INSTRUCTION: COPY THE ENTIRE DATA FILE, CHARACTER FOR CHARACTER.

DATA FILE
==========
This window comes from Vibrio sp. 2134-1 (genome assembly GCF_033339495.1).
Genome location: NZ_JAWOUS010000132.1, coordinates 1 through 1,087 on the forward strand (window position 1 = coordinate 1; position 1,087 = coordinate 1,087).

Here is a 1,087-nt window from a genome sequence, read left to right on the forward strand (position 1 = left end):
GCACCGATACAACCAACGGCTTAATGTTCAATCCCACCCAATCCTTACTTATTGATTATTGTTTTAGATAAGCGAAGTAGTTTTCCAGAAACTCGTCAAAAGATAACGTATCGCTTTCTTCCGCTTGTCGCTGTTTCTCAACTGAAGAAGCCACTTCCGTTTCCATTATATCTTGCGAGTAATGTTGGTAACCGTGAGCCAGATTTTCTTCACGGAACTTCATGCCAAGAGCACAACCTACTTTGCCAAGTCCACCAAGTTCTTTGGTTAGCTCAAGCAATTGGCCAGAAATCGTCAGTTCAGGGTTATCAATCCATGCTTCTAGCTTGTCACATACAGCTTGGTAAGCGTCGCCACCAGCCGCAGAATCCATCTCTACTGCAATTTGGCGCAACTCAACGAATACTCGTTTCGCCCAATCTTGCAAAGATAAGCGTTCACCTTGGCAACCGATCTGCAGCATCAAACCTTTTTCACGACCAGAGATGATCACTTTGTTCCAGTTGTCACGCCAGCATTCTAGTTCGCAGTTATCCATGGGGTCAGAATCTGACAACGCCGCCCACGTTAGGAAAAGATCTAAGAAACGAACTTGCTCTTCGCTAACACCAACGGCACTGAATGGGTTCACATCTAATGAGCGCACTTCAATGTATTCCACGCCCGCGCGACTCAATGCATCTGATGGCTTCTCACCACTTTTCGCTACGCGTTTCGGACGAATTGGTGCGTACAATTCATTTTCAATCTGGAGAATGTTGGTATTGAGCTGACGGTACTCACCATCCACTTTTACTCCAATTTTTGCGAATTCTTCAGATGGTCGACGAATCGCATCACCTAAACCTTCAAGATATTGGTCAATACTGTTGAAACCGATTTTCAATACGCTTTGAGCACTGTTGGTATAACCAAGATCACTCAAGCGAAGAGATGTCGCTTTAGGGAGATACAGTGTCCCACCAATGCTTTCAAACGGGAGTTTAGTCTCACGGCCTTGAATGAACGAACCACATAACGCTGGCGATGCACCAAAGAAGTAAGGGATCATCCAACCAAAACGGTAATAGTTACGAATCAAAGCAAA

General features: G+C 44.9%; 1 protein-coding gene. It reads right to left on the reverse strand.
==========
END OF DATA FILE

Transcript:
This window comes from Vibrio sp. 2134-1 (genome assembly GCF_033339495.1).
Genome location: NZ_JAWOUS010000132.1, coordinates 1 through 1,087 on the forward strand (window position 1 = coordinate 1; position 1,087 = coordinate 1,087).

Here is a 1,087-nt window from a genome sequence, read left to right on the forward strand (position 1 = left end):
GCACCGATACAACCAACGGCTTAATGTTCAATCCCACCCAATCCTTACTTATTGATTATTGTTTTAGATAAGCGAAGTAGTTTTCCAGAAACTCGTCAAAAGATAACGTATCGCTTTCTTCCGCTTGTCGCTGTTTCTCAACTGAAGAAGCCACTTCCGTTTCCATTATATCTTGCGAGTAATGTTGGTAACCGTGAGCCAGATTTTCTTCACGGAACTTCATGCCAAGAGCACAACCTACTTTGCCAAGTCCACCAAGTTCTTTGGTTAGCTCAAGCAATTGGCCAGAAATCGTCAGTTCAGGGTTATCAATCCATGCTTCTAGCTTGTCACATACAGCTTGGTAAGCGTCGCCACCAGCCGCAGAATCCATCTCTACTGCAATTTGGCGCAACTCAACGAATACTCGTTTCGCCCAATCTTGCAAAGATAAGCGTTCACCTTGGCAACCGATCTGCAGCATCAAACCTTTTTCACGACCAGAGATGATCACTTTGTTCCAGTTGTCACGCCAGCATTCTAGTTCGCAGTTATCCATGGGGTCAGAATCTGACAACGCCGCCCACGTTAGGAAAAGATCTAAGAAACGAACTTGCTCTTCGCTAACACCAACGGCACTGAATGGGTTCACATCTAATGAGCGCACTTCAATGTATTCCACGCCCGCGCGACTCAATGCATCTGATGGCTTCTCACCACTTTTCGCTACGCGTTTCGGACGAATTGGTGCGTACAATTCATTTTCAATCTGGAGAATGTTGGTATTGAGCTGACGGTACTCACCATCCACTTTTACTCCAATTTTTGCGAATTCTTCAGATGGTCGACGAATCGCATCACCTAAACCTTCAAGATATTGGTCAATACTGTTGAAACCGATTTTCAATACGCTTTGAGCACTGTTGGTATAACCAAGATCACTCAAGCGAAGAGATGTCGCTTTAGGGAGATACAGTGTCCCACCAATGCTTTCAAACGGGAGTTTAGTCTCACGGCCTTGAATGAACGAACCACATAACGCTGGCGATGCACCAAAGAAGTAAGGGATCATCCAACCAAAACGGTAATAGTTACGAATCAAAGCAAA

General features: G+C 44.9%; 1 protein-coding gene. It reads right to left on the reverse strand.